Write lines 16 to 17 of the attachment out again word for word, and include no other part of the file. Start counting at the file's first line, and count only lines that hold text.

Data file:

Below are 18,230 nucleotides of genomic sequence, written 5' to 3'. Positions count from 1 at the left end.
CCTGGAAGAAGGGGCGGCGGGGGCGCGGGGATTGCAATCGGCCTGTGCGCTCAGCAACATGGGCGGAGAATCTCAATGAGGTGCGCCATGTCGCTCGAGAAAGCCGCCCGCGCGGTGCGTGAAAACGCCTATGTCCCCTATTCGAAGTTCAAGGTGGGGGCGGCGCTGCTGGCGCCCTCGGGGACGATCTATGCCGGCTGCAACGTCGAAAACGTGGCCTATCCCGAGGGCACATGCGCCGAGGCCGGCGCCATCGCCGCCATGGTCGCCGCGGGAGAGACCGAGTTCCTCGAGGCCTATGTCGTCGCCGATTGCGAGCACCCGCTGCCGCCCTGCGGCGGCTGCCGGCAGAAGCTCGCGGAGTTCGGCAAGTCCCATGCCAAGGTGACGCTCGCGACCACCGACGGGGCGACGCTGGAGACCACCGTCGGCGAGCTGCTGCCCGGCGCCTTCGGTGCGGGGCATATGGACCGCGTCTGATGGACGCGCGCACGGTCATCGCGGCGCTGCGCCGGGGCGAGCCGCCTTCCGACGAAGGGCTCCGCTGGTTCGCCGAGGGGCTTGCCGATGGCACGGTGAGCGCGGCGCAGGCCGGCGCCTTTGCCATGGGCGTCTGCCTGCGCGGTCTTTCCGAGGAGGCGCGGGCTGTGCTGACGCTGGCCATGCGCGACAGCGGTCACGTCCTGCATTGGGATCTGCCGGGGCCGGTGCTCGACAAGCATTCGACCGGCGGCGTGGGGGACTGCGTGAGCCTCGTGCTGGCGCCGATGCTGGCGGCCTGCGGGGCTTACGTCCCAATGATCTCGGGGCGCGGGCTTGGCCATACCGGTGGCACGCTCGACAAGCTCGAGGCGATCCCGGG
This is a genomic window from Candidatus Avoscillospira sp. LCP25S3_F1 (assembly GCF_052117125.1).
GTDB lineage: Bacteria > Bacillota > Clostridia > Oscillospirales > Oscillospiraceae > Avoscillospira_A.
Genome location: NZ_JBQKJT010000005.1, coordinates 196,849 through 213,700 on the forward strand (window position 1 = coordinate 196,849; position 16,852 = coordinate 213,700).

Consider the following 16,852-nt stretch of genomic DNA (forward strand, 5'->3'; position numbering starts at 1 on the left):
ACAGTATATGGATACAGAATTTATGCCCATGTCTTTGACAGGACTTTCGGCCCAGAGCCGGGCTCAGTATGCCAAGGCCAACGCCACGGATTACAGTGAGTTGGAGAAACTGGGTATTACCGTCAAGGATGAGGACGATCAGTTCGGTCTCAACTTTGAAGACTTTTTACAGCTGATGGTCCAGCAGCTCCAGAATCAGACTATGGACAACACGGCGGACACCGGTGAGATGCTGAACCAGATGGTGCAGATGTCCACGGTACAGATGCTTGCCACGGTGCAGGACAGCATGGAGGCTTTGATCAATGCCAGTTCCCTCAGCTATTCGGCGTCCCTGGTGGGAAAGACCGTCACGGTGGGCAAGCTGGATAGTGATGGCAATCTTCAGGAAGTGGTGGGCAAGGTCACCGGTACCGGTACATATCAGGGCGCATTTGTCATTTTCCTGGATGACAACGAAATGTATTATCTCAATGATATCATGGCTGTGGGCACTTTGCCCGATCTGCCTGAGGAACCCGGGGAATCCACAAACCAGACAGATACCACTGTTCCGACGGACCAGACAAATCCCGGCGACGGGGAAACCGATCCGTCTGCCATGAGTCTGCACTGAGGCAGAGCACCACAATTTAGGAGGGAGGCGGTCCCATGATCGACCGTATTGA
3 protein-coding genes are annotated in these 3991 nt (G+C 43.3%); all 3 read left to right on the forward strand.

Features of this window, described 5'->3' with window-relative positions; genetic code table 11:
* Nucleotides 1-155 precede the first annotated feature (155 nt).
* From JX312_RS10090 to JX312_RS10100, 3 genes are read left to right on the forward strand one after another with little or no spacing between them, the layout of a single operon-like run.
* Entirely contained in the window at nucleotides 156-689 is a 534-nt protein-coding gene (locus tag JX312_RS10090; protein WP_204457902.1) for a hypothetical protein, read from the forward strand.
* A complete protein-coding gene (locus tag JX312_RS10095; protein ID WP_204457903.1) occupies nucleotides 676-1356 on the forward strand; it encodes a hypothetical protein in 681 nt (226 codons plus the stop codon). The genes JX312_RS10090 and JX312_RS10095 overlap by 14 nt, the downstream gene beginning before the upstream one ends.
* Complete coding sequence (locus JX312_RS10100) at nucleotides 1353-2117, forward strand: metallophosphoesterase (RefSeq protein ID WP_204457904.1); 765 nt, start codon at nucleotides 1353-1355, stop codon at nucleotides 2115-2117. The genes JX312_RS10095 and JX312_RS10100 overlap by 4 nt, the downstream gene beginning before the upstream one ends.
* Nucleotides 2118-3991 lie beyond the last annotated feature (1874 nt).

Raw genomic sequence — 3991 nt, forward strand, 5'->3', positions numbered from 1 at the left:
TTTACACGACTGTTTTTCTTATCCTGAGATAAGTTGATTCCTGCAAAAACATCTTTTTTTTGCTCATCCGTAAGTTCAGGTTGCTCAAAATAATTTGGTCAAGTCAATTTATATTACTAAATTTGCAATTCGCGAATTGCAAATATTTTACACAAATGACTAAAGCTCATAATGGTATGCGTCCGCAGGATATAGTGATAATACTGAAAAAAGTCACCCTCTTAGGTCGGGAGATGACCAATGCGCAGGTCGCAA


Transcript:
Raw genomic sequence — 3991 nt, forward strand, 5'->3', positions numbered from 1 at the left:
TTTACACGACTGTTTTTCTTATCCTGAGATAAGTTGATTCCTGCAAAAACATCTTTTTTTTGCTCATCCGTAAGTTCAGGTTGCTCAAAATAATTTGGTCAAGTCAATTTATATTACTAAATTTGCAATTCGCGAATTGCAAATATTTTACACAAATGACTAAAGCTCATAATGGTATGCGTCCGCAGGATATAGTGATAATACTGAAAAAAGTCACCCTCTTAGGTCGGGAGATGACCAATGCGCAGGTCGCAA